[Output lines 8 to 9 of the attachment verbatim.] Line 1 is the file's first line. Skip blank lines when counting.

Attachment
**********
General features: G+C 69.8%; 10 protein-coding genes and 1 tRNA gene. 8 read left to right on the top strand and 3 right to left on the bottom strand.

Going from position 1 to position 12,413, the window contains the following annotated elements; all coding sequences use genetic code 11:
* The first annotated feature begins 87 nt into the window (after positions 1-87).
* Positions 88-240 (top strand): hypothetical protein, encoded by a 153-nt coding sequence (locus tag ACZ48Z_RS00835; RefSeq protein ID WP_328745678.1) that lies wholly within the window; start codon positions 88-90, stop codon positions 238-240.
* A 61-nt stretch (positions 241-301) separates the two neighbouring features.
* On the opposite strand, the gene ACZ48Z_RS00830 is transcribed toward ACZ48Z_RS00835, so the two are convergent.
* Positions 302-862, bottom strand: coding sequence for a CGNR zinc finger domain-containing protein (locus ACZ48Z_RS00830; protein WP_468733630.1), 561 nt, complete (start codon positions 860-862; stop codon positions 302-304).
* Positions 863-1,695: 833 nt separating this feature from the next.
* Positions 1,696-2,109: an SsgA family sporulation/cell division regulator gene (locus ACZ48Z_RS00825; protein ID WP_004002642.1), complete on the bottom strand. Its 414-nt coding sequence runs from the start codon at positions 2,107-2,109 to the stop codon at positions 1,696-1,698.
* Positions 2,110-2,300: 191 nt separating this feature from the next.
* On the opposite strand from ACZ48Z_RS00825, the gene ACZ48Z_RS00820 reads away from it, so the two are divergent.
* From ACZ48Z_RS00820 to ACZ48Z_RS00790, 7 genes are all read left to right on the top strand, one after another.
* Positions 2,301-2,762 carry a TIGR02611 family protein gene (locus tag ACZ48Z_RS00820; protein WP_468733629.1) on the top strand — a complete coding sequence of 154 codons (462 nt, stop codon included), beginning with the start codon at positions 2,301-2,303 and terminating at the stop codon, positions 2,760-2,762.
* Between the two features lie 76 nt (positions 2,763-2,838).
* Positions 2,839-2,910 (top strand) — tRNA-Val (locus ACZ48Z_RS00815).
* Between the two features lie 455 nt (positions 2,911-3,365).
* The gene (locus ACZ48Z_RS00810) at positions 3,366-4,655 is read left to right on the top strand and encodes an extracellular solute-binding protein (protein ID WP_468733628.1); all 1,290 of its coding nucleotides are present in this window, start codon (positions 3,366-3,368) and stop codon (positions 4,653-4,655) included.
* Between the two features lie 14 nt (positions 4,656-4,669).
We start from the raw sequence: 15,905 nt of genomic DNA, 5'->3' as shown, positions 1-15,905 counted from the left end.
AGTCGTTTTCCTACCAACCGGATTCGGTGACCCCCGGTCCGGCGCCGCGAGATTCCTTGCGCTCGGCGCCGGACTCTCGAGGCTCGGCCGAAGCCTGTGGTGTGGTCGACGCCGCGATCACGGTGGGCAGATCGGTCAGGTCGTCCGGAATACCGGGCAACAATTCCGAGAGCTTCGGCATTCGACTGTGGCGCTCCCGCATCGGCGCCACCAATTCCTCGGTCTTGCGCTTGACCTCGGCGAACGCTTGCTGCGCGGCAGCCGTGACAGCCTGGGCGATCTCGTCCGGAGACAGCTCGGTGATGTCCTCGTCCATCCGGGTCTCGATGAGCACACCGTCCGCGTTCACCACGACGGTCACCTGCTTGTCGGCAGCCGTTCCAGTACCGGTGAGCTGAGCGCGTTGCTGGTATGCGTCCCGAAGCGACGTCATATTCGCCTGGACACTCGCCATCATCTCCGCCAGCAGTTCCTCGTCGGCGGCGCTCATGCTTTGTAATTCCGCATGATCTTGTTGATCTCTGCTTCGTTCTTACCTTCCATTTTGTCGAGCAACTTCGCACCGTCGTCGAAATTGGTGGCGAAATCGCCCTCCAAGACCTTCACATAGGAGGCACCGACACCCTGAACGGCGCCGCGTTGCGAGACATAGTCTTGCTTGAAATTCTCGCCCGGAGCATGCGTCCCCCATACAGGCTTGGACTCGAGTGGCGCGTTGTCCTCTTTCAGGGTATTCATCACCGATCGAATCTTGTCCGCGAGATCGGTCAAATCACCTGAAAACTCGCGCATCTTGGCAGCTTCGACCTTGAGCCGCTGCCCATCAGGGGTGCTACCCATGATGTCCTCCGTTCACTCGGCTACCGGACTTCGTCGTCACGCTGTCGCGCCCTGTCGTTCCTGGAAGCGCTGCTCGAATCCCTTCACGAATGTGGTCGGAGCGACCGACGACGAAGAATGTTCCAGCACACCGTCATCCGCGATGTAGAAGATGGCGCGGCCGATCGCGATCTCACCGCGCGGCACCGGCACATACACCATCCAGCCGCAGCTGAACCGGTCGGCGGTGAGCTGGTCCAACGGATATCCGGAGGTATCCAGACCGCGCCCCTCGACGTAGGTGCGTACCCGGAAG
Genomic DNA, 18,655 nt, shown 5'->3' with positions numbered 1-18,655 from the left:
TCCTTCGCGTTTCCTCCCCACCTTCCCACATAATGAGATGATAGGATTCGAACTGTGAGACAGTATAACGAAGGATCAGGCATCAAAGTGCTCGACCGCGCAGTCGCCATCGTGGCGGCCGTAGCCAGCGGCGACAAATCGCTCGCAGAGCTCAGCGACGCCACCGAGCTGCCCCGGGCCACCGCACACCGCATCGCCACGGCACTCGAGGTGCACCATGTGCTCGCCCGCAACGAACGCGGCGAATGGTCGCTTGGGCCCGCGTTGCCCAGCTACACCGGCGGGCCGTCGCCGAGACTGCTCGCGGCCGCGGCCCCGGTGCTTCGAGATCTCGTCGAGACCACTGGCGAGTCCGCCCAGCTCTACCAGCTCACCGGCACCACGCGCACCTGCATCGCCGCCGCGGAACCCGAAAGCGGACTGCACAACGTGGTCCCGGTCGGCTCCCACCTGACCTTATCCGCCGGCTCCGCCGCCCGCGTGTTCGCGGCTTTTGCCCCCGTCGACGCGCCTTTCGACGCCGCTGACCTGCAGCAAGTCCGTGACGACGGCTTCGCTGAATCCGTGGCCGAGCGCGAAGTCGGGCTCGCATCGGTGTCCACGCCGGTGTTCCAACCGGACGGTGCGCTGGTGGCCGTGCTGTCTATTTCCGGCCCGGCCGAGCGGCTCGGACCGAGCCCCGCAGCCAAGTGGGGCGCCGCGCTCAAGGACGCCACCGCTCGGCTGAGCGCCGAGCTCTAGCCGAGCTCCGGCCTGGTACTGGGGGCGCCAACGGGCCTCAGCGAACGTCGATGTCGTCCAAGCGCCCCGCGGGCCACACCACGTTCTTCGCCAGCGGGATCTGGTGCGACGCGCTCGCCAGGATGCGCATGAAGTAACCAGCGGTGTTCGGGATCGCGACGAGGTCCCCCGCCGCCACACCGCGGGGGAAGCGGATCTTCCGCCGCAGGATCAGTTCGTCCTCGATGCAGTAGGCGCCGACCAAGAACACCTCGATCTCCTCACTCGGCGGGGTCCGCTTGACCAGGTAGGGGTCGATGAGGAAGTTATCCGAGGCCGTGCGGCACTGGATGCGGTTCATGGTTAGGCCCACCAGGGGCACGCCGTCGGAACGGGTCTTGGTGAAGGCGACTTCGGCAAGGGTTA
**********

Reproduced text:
* Positions 863-1,695: 833 nt separating this feature from the next.
* Positions 1,696-2,109: an SsgA family sporulation/cell division regulator gene (locus ACZ48Z_RS00825; protein ID WP_004002642.1), complete on the bottom strand. Its 414-nt coding sequence runs from the start codon at positions 2,107-2,109 to the stop codon at positions 1,696-1,698.